Tom Steyer’s glass house

Tom Steyer’s glass house

The psychiatric world defines “projection” as the act of denying unpleasant qualities in yourself, while attributing them to others. Consider liberal billionaire Tom Steyer’s riff this week about the libertarian billionaire Koch brothers.

Mr. Steyer took exception in a C-SPAN interview to comparisons between his big-dollar funding of Democrats with the Koch brothers’ big-dollar funding of Republicans. The Kochs’ priorities “line up perfectly with their pocketbooks—and that’s not true for us,” said Mr. Steyer, who is fighting against the Keystone XL pipeline. Moreover, he insisted, his politicking is “completely open,” whereas the Kochs have “not been huge embracers of transparency.”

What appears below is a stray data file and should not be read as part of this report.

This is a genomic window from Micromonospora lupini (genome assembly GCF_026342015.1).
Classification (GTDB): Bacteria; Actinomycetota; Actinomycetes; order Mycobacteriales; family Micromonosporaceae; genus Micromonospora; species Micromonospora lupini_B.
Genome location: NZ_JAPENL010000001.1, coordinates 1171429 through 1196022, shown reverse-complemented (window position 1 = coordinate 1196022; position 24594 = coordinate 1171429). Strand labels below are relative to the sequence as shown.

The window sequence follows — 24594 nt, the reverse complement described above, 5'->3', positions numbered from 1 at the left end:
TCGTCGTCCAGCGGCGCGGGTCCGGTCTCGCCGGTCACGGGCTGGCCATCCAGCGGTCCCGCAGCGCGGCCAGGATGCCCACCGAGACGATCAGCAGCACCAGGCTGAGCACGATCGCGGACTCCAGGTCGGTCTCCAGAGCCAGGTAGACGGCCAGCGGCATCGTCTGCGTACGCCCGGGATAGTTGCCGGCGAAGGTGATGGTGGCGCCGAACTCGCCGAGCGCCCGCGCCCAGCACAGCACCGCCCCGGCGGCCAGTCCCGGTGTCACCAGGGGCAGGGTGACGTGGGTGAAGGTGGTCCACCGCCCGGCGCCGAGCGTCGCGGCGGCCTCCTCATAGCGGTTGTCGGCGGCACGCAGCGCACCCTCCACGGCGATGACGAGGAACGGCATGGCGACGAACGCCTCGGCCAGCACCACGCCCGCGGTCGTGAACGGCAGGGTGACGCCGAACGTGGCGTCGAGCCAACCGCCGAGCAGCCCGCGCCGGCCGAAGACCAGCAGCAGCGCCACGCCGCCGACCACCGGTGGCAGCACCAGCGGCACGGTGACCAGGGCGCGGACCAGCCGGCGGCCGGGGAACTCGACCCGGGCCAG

Why is Mr. Steyer so touchy about motives and transparency? The media tend to give liberal spending a pass, since they assume its motives and aims are pure. Mr. Steyer’s problem—and he knows it—is that his own purity remains hugely suspect, even among his allies.

It’s old news that the billionaire reaped his fortune at hedge fund Farallon Capital, via investments in “dirty” oil and coal projects. Mr. Steyer, who retired from the firm in late 2012, has since publicly repented for his prior investment ways. But what many greens remember is that he didn’t do so until he was caught.

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